In principle, Putin supports their independence. Probably he means it, even though obviously one cannot be sure, but just as in question one we talked about pressure from certain part of the elites, in this area too there is a pressure from other elites -- for example, parts of the security services, parts of the Foreign Ministry, parts of military that are not comfortable with some former countries, especially Ukraine and Belarus, being independent. That doesn’t mean they are going to invade, but that means we see pressures always brought onto these countries through economic and political means. But this is part of the broader problem of Russian economics and business being key players in Russian foreign policy.
How would you access his position towards countries of the former communist bloc, did his position evolve through his presidential term? The situation as such was influenced through his term by NATO enlargement and further plans for enlargement, EU accession preparations etc.
The position of President Putin evolved through his term, and as such we saw some improvements through those times. The question always has to be looked at from two ways. One is triangular, which is to say Europe vs. U.S. vs. Russia. Looking at it that way, Putin began with a flirtation with the Europeans and, later, with the United States after 9/11. He tilted back toward France and Germany during the Iraq crisis. But overall I think Russia is seeking to project its power by playing a flexible diplomatic role with U.S. and Europe, depending on the issue and depending on the opportunities. In the long term, however, I think most of the Russian elites seek closer ties with the Europe.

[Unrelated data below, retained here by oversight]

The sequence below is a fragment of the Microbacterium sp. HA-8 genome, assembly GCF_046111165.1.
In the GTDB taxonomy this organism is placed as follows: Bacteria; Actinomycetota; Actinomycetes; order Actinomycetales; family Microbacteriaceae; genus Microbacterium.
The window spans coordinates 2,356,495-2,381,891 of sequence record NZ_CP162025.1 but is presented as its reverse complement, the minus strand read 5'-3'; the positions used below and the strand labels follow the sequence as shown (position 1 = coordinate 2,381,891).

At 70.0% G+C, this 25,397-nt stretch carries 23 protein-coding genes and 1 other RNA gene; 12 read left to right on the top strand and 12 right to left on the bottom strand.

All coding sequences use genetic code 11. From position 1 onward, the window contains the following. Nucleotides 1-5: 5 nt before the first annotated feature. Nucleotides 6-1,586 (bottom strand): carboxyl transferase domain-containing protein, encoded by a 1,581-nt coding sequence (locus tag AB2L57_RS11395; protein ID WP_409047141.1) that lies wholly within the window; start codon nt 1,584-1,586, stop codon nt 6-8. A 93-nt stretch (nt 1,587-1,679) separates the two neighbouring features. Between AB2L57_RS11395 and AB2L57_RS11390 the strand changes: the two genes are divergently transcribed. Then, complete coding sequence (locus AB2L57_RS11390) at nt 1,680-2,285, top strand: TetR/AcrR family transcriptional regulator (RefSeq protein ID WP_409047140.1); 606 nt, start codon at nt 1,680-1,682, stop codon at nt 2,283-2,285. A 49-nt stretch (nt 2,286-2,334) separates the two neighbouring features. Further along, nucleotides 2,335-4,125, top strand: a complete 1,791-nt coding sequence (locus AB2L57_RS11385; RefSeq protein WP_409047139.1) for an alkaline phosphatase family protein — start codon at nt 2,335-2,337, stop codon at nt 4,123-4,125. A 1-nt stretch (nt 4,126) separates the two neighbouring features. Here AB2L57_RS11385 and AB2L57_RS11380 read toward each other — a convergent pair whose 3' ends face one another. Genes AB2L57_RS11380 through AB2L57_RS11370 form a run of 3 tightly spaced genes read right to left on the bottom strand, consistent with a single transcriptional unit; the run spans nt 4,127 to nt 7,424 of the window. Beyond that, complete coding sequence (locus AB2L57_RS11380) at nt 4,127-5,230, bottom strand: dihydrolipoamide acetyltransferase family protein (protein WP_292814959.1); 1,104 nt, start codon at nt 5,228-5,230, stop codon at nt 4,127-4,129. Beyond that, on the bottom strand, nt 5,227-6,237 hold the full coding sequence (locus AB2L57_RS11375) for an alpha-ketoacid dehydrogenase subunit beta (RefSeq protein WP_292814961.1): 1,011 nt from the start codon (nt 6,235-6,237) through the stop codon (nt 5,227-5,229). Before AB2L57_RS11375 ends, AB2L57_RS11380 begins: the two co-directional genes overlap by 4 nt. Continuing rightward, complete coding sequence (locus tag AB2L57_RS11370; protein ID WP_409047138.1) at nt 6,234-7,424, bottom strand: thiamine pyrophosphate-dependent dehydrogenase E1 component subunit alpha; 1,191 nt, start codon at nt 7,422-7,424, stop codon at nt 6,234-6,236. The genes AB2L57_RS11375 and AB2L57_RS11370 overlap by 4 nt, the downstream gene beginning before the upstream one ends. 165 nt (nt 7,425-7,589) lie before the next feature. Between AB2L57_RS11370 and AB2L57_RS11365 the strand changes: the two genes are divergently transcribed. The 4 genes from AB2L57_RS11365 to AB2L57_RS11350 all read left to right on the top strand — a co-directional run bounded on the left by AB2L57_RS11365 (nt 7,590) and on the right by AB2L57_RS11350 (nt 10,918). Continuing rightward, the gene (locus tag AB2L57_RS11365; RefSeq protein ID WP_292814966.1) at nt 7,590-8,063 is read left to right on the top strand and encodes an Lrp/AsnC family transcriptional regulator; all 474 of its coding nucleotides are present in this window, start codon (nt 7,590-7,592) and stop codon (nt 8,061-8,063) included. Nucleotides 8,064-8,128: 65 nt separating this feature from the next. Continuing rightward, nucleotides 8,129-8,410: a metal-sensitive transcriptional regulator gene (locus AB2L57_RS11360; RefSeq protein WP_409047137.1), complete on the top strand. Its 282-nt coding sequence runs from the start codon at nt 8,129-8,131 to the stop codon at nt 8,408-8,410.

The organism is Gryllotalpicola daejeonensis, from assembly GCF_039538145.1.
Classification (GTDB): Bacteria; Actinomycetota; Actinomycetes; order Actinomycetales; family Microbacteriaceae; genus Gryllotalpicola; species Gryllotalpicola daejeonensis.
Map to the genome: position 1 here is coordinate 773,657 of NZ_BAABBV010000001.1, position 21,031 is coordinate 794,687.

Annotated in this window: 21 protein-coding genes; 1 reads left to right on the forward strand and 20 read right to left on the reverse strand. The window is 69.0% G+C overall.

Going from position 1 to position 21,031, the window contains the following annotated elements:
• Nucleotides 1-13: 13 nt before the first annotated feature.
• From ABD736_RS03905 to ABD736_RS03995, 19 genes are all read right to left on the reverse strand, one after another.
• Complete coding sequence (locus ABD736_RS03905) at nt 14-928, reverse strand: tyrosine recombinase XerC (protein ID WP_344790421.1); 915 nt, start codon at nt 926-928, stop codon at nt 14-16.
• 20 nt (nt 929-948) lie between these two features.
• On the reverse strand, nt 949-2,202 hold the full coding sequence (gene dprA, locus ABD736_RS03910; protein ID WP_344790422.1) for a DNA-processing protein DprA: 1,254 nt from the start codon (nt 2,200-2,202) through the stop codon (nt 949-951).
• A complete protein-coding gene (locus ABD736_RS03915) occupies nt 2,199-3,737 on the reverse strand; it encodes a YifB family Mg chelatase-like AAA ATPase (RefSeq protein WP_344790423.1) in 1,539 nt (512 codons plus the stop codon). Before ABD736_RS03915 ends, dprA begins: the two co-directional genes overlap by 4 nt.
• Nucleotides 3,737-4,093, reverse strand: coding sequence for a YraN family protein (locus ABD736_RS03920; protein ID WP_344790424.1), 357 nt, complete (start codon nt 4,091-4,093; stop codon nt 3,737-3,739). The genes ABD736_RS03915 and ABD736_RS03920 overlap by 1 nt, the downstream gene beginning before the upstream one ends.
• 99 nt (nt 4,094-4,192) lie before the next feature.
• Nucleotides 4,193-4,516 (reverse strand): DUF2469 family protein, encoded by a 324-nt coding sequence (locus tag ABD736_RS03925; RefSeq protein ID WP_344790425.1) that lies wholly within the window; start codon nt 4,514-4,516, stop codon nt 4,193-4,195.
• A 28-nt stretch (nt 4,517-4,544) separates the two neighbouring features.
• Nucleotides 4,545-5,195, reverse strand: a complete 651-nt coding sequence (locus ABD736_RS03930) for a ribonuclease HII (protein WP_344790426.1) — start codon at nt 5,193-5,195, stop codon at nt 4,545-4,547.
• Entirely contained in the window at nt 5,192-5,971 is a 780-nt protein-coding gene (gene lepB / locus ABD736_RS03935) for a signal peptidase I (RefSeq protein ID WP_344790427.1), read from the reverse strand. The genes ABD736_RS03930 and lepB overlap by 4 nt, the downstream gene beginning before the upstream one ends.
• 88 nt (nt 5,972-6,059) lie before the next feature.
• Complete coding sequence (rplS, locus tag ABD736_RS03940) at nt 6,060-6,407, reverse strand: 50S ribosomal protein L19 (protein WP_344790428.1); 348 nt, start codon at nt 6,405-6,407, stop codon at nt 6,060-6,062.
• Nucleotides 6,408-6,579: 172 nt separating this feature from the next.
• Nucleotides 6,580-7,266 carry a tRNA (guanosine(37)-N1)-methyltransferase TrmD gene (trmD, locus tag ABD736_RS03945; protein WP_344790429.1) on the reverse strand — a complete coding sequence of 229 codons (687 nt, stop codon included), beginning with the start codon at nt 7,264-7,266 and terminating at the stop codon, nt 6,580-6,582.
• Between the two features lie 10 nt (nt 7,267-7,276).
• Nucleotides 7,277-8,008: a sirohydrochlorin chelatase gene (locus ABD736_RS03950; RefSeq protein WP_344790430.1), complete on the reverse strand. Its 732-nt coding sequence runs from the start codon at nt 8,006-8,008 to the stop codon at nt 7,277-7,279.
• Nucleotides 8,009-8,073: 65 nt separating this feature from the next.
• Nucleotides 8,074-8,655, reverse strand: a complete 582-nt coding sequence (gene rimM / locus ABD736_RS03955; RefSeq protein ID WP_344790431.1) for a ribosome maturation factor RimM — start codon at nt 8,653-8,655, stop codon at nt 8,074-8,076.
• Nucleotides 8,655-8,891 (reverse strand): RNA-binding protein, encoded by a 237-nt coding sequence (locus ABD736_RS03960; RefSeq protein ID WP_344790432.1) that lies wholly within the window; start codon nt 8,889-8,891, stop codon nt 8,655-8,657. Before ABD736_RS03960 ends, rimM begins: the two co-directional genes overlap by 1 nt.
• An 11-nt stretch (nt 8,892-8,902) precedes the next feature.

Some of what we said about the former republics applies to places like Poland, Czech Republic and Slovakia, which is to say that feelings of an empire are sometimes hard to forget, and there is a temptation I think probably to regret the passing of the Eastern bloc, but also to continue to exert influence through economic means -- by Gazprom for example, as is the case with Slovakia. If you don’t have the military power to bear all over the former Soviet Union, not just over the Soviet bloc, but over Russian territory, then economic levers can be used to project power. So the economic issues, rather than security issues are increasingly the center of Russian foreign policy. Look at Iraq – it was interesting to watch that the issues in the weeks preceding the invasion between Moscow and Washington over what would happen were not security issues. They focused on Lukoil contracts. These se negotiations were carried out in Washington by the head of Russian Presidential Administration, Voloshin, not the Foreign Minister.